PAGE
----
Changing Standards

Shanghai Takes the Lead in Implementing New Chinese GAAP

The requirement for the mandatory application of the new Chinese accounting standards (China Accounting Standards – CAS) is already in place for publicly listed companies, financial institutions, and certain government enterprises. However, it has never been specified whether and when these new standards will have to be applied by the rest of the economy and this has led to the concomitant application of two different systems of accounting standards.

Now the city of Shanghai has taken the lead: According to an instruction dated 26 January 2010 (Hu Cai Kuai 2010 No. 8) all medium and large-sized companies are subject to a mandatory application requirement beginning with the 2011 financial year. In addition, an interim stated objective is to endeavour to have at least 50 per cent of these companies apply the new accounting standards by the year 2010. To this end, companies are to be addressed in a targeted approach by the subordinate departments of the municipal finance ministry. As CAS is more complex than the old China generally accepted accounting standards (old China GAAP), the new requirement will have an effect on a company’s administrative organisation and costs.

Under Development

The campaign launched by the city of Shanghai illustrates that the significance of CAS will not remain limited to the previous scope of application. Rather, it is an indication that a broad-based field test should be initiated in order to determine whether the privately organised economy is ready for the new CAS, which are more complex compared to the previous accounting standards. Also, it is apparent that China has a shortage of well-trained accountants, in particular outside the large urban conurbations around Shanghai and Beijing.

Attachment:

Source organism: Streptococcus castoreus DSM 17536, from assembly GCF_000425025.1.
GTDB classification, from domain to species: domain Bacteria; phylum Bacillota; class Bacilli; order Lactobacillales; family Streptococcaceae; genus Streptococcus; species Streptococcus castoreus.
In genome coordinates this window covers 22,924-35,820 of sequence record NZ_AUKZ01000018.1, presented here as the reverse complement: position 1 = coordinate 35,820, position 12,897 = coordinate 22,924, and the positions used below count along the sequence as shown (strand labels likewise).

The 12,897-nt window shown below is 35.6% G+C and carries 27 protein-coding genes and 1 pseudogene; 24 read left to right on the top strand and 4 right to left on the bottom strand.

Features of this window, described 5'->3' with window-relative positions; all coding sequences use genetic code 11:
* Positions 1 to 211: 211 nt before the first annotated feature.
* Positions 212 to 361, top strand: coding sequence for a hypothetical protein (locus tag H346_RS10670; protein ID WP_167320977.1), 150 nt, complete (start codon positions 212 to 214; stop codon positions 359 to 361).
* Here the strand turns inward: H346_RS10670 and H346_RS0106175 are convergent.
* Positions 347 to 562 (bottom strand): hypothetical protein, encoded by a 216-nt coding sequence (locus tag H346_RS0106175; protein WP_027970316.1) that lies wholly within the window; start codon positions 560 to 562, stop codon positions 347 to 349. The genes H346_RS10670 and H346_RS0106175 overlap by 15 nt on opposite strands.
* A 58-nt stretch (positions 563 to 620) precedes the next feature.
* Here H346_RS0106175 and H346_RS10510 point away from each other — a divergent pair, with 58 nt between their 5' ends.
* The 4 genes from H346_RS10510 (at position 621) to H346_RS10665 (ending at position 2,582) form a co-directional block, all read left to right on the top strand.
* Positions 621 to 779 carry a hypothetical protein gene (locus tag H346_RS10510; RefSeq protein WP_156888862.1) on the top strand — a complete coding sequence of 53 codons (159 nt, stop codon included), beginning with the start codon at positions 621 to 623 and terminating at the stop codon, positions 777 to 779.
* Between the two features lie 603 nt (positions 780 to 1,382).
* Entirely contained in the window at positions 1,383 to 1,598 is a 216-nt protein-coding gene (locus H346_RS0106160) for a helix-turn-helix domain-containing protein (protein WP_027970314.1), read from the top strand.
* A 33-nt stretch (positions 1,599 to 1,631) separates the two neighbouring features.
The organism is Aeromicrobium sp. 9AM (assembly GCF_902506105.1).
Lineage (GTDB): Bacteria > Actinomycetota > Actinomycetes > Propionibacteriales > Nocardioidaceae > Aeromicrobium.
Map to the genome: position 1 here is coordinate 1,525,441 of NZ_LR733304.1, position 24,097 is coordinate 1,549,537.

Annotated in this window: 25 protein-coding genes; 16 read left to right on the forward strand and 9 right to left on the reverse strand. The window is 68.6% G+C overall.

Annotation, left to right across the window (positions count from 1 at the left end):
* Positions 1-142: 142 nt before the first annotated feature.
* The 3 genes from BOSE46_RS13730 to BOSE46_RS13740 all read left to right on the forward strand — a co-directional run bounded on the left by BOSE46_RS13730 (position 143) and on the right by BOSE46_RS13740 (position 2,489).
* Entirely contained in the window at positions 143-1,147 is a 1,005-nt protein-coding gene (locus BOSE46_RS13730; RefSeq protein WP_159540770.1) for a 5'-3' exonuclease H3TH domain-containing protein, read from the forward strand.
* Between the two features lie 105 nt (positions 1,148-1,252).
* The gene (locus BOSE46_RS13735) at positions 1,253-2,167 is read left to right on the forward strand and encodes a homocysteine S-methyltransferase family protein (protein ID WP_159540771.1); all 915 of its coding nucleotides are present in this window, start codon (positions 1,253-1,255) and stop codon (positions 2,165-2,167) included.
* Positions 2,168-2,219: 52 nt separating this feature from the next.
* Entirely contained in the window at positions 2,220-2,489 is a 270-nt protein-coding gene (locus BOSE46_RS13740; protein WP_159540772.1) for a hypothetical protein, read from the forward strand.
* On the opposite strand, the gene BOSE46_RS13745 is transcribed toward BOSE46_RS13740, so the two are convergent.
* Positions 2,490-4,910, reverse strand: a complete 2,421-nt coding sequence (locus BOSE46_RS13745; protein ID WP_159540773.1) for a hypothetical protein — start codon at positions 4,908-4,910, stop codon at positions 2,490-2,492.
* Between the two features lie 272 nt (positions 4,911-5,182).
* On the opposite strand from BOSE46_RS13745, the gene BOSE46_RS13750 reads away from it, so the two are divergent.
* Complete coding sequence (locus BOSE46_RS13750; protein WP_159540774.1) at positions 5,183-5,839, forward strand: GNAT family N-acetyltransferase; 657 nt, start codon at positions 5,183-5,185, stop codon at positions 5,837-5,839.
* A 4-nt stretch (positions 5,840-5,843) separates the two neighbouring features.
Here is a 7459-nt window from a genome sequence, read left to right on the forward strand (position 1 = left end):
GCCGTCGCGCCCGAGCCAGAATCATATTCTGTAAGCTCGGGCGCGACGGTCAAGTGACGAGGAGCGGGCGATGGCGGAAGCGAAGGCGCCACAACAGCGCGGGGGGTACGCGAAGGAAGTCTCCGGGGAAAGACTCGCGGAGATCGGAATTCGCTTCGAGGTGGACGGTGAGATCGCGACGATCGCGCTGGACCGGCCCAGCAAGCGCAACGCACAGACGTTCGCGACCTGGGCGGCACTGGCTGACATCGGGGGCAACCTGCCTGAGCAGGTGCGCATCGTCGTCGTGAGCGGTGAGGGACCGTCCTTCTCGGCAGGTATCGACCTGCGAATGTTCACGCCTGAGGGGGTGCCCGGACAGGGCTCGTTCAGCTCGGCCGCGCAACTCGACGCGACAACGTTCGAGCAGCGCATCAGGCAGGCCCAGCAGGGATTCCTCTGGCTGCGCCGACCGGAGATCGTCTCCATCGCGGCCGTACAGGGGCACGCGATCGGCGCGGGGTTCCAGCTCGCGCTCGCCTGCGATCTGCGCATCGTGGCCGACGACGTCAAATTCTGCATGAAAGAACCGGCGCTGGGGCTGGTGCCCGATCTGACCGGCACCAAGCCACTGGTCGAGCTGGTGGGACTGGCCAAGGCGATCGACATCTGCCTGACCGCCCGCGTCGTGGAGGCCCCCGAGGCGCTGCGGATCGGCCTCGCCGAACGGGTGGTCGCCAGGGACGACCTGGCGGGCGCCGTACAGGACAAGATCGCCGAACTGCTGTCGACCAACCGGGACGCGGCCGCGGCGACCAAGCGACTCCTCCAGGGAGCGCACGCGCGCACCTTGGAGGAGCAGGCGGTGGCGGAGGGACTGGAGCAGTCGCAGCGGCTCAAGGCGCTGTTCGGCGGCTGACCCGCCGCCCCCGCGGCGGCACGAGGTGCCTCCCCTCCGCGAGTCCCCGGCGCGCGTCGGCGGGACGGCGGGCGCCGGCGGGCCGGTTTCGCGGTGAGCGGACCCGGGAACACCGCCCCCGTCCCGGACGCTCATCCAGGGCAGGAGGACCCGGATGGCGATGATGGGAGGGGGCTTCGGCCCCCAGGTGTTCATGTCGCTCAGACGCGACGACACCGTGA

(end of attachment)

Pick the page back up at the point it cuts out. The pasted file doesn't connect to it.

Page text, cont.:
The Shanghai initiative coincides with the activities of the Ministry of Finance (MoF) in Beijing: A new standard for small and medium sized-enterprises (SMEs) is being drafted by the MoF, which should come into effect in 2011 for application across Mainland China. This new standard mirrors international developments, as the International Accounting Standards Board (IASB) is also working on an accounting standard for SMEs. The definition of an SME is still under consideration. Whether Shanghai will align its efforts with the central government’s plans remains to be seen.

Size Matters

While the MoF is still considering whether new criteria are needed to define an SME, an ordinance from 2003 (Guo Jing Mao Zhong Xiao Qi (2003) No.143, the Ordinance) lists quantitative criteria to describe small, medium, and large entities. The size criteria vary according to industry. All size-related criteria must be cumulatively satisfied for a company to enter the next (higher) size category. The following table shows how the size categories are defined.

The instruction in the Ordinance offers the following explanation concerning the size criteria:

- The concept of industry includes the following conclusive list of industries: Mining, processing trade, energy generation, and utility networks (electricity, gas, water). Industries not included in the list are to be governed by separate provisions;
- The number of employees is calculated as of 31 December of the respective year;
- Construction industry revenues are to be calculated on the basis of completed projects (in contrast to the new accounting requirements, which specify revenue recognition in accordance with the percentage of completion method).

What Will Change

In the absence of a still to be developed SME accounting standard, we will take a closer look at the existing CAS. The CAS represent a large step in the direction of International Financial Reporting Standards despite a number of significant remaining differences. There are numerous discrepancies between the previous and new accounting standards respecting the recognition and measurement of assets and debts. The following table provides an overview of typical differences of recognition and measurement that have an effect on foreign-invested separate entity financial statements.